Speaking of which, we had to ask Morris if he’d heard Warner Bros. announcement that they’d be continuing Smallville in comic form in a kind of “Season 11.” “Somebody just tweeted me that,” he told us. “Yeah, that’s great, that’s great. And you know, for John Jones, I don’t think that we really got as much as we could out of him in Smallville. Now, it’s Smallville, it’s not John Jones, it’s not the Martian, but I thought he had so much more to give to Clark Kent and to that kind of storyline and his path than we saw. I’m interested to see what they’ll do in the comic book.”
Morris had some really interesting things to say about a potential spin-off for his character that would also serve as an outlet for other DC characters. “I really thought that we could have done John Jones as kind of a Rod Serling of the DC Universe,” he said. “Every so often it’d focus on John but then we bring out these characters that live in the DC universe that aren’t in the movies and aren’t in the films right now that you can kind of do the same due diligence with that they did in Smallville, but you feature them for a three episode arc.” The actor said he might just have to pitch the idea to Warner Bros.
As for taking on more comic book roles, Morris is absolutely ready. He said he’d be interested in voicing Victor Von Doom or playing a live-action John Stewart. “That was what Smallville was for me and playing John Jones,” he said. “I really thought that we could have taken on our cast, with a little rejiggering here and there, and thrown them on the big screen and we give this Avenger thing a run for its money and we get DC to start to approximate what Marvel is doing in the live action, where they’re stomping them. As far as I’m concerned.”
Morris admits he was at first a Marvel guy (“[They]had the first representations that I could relate to.”) but that he quite likes the DC Universe now, even if he isn’t currently collecting. We asked him to choose which summer superhero blockbuster he’d go see if he could only see one:
“One?! That’s all I get?! You ask tough questions! Batman,” he decided. “I met Christopher Nolan at a function and I thanked him as, not an actor, but as a comic book fan. And I think he thought I was a little geeky. That’s fine. I don’t care! Bring it, dude! And bring Batman with you! What? [Laughs] But I thanked him for getting it right. Getting it right in terms of the integrity of this medium. They’ve played comics small and I think to their detriment. Comics have done, for me just personally, they taught me to read, they taught me to visualize, they taught me to roleplay, they taught me to draw, they taught me about compassion, good versus evil. Morality tales! That’s all comics are, morality tales. So for Christopher Nolan and those guys to get that so right, I think gave me hope that the industry is not playing it small anymore and not just because of the bottom line. They’ll play it as big as they want when the box office numbers are huge but you know, the Dark Knight, I mean, that’s art. And I don’t think we could have said that before.”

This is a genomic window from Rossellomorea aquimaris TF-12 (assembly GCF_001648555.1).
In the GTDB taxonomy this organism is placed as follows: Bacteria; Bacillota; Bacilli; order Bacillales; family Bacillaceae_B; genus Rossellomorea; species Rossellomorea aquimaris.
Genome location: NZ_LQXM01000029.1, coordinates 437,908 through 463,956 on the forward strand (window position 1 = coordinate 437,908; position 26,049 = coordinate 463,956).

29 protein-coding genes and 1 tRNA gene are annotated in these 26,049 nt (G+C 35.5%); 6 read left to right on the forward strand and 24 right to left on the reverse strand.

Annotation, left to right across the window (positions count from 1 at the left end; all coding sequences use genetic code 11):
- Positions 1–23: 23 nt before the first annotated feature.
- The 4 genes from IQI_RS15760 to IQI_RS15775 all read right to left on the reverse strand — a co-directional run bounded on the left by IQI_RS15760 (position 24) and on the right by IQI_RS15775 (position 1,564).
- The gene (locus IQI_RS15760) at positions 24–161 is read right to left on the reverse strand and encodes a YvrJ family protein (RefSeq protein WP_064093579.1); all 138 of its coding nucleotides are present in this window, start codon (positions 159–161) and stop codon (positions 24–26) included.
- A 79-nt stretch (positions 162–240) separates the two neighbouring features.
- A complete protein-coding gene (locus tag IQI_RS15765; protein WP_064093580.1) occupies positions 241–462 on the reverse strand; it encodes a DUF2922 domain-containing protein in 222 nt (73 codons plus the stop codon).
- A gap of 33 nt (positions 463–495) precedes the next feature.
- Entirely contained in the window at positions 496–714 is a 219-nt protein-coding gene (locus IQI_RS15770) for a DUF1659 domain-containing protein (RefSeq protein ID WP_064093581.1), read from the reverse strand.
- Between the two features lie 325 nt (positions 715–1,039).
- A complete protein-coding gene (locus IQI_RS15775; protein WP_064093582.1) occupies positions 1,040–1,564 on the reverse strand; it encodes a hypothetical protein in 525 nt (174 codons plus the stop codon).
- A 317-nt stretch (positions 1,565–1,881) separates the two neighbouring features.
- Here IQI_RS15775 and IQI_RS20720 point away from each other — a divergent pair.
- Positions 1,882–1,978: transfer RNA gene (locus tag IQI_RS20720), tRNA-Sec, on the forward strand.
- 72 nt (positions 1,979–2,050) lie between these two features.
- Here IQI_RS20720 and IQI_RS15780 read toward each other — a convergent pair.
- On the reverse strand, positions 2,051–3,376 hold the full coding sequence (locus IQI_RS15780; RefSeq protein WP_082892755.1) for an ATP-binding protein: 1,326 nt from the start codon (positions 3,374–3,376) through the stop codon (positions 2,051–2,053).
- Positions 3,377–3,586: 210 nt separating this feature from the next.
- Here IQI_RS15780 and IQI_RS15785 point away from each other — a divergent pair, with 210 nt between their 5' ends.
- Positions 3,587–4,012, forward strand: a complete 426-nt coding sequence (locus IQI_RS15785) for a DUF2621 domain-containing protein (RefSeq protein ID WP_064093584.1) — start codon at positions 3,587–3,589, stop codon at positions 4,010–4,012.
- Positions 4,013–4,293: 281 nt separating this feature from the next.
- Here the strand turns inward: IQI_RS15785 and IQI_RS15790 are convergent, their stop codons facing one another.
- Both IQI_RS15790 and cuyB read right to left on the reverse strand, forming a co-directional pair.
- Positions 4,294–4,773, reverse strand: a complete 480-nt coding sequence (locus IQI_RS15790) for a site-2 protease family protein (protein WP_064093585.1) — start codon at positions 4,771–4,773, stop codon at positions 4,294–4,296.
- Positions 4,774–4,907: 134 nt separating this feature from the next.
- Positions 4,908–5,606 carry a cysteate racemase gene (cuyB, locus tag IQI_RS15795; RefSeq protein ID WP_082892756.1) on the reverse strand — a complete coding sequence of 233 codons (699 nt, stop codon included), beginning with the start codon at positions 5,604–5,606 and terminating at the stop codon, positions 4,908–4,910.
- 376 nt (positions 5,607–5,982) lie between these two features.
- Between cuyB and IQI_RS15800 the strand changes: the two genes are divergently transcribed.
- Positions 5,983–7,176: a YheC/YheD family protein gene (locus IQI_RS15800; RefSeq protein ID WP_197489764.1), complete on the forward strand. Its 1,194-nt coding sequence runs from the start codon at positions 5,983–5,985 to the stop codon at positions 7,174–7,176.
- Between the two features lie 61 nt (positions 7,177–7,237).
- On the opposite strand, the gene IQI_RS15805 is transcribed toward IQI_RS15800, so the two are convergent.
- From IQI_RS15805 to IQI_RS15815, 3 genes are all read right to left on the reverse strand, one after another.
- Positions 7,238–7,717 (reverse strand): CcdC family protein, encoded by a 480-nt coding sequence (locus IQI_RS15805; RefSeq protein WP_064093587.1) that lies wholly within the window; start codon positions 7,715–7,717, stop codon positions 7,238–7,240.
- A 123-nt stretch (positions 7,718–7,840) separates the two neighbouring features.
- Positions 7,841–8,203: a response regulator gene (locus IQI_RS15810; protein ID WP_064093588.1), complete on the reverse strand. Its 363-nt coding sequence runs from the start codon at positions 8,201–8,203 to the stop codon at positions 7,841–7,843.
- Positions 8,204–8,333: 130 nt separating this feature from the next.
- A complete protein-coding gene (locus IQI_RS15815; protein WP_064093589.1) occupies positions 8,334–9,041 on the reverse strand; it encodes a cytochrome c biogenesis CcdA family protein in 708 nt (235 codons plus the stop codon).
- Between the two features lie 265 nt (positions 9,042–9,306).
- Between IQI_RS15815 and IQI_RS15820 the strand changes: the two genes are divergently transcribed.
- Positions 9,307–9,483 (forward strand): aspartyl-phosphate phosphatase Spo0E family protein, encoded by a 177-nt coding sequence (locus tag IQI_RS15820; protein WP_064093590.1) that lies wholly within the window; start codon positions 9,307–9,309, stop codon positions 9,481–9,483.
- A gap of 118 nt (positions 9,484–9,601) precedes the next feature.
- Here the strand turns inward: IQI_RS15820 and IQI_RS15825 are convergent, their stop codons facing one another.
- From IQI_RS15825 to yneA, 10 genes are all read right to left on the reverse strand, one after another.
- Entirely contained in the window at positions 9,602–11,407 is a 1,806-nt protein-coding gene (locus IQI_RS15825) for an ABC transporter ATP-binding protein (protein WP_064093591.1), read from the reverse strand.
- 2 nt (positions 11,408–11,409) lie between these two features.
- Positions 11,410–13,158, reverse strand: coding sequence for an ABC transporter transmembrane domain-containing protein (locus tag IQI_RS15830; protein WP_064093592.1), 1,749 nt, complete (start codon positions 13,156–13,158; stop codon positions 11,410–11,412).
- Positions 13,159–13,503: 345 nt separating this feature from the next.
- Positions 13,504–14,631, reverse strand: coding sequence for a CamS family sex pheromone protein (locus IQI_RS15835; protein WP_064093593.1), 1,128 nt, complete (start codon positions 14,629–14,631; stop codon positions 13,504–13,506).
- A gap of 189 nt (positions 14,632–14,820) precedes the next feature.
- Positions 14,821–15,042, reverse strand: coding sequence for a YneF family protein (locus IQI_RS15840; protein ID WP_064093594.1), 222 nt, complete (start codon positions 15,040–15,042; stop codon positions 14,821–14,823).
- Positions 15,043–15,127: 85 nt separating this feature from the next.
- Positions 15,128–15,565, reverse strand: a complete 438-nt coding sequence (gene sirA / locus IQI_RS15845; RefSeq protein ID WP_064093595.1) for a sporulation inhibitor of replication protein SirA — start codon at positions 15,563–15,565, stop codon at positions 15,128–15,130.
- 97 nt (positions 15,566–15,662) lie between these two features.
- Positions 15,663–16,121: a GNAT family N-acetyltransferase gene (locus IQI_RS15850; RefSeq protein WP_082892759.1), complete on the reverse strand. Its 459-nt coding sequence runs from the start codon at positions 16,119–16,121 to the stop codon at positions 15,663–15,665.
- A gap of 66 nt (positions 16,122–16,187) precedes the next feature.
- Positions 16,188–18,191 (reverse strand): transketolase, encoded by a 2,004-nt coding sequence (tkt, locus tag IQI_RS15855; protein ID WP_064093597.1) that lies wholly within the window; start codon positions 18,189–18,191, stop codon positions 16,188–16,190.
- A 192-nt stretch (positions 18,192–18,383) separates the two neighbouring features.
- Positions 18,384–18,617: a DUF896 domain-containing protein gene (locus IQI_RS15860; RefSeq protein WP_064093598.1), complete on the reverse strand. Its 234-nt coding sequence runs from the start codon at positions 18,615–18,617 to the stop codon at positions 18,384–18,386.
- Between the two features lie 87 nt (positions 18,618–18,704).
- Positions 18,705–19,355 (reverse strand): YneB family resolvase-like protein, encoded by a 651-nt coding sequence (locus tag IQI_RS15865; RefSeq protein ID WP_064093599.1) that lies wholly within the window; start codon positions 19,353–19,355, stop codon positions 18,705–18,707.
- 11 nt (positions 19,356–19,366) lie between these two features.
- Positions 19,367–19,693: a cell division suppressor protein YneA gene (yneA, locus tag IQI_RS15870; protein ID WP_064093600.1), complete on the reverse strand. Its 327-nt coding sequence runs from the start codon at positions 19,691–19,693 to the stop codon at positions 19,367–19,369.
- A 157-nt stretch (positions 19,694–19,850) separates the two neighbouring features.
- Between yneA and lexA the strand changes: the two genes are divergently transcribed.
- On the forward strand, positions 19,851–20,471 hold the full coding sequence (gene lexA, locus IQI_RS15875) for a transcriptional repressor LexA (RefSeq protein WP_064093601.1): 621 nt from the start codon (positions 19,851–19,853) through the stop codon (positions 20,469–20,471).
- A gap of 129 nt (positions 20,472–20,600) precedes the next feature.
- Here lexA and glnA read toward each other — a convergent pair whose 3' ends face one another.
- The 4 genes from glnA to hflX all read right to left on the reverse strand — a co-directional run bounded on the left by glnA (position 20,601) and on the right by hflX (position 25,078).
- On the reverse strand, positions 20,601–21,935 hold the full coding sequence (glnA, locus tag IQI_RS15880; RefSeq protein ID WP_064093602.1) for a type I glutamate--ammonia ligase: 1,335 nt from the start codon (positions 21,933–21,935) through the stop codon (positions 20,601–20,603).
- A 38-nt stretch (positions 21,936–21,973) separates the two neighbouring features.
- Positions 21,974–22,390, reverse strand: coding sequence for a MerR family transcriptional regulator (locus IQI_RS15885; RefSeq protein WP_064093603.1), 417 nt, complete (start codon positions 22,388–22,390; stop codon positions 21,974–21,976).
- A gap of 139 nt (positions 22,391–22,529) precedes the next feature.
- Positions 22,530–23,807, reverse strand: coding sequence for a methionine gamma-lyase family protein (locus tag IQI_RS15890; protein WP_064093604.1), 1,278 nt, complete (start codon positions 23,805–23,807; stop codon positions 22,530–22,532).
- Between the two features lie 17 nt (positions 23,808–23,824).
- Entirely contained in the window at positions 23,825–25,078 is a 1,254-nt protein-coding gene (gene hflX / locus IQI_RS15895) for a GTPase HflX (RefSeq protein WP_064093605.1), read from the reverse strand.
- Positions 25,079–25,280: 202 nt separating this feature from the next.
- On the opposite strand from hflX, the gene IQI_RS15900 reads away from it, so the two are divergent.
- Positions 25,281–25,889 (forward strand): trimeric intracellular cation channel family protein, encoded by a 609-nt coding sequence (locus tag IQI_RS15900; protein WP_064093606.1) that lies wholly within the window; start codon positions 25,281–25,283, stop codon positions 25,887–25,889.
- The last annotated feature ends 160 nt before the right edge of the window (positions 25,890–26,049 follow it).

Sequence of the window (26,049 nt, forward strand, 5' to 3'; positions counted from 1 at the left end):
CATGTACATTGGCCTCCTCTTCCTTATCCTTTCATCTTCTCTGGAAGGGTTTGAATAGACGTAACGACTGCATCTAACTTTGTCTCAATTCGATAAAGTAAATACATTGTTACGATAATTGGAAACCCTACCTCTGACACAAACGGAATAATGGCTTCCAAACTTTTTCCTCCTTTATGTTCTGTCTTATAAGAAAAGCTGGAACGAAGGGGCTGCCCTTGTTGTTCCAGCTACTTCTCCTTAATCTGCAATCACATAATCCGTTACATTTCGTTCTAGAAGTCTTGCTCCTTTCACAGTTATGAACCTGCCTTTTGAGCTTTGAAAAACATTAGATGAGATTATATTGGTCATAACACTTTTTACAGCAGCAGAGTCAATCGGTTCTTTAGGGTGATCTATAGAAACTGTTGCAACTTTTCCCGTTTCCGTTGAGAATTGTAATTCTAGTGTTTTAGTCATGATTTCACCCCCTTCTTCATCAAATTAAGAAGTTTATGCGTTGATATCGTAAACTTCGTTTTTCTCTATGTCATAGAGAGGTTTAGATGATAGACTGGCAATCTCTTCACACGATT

Among his other acting work, Morris has continued with his Seinfeld persona with skits on FunnyOrDie.com. When asked if he’d be doing more, Morris said, “There could be.” Morris personally wrote and produced the videos with approval from you know who. “I was very fortunate because they ran them by Jerry [Seinfeld] and Larry [David] and they didn’t change a word of dialogue. They said, ‘You go with yourself young man and god love ya,’ and I was really honored that they did because they’re very very protective of their legacy and for them to allow me to do that was just incredible.”
And if it came down to it, who would Jackie represent in Justice League: Doom? “[Laughs] You know the answer to that,” he said. “He has to represent the villains because they never win, they need help, [in Jackie voice] and Jackie would help them. See, a lawyer always wants someone who’s in trouble because then there’s always billable hours.”
You can see Morris in his regular gig on the show Love That Girl!, as well as an upcoming Disney film, Shake It Up and DC fans will get to hear him next in Green Lantern: The Animated Series. Justice League: Doom is in stores on blu-ray and DVD now as well as available for digital download. Keep an eye on The Mary Sue later this week for interviews with Andrea Romano, the dialogue/casting director of the animated film and Kevin Conroy, the voice of Batman!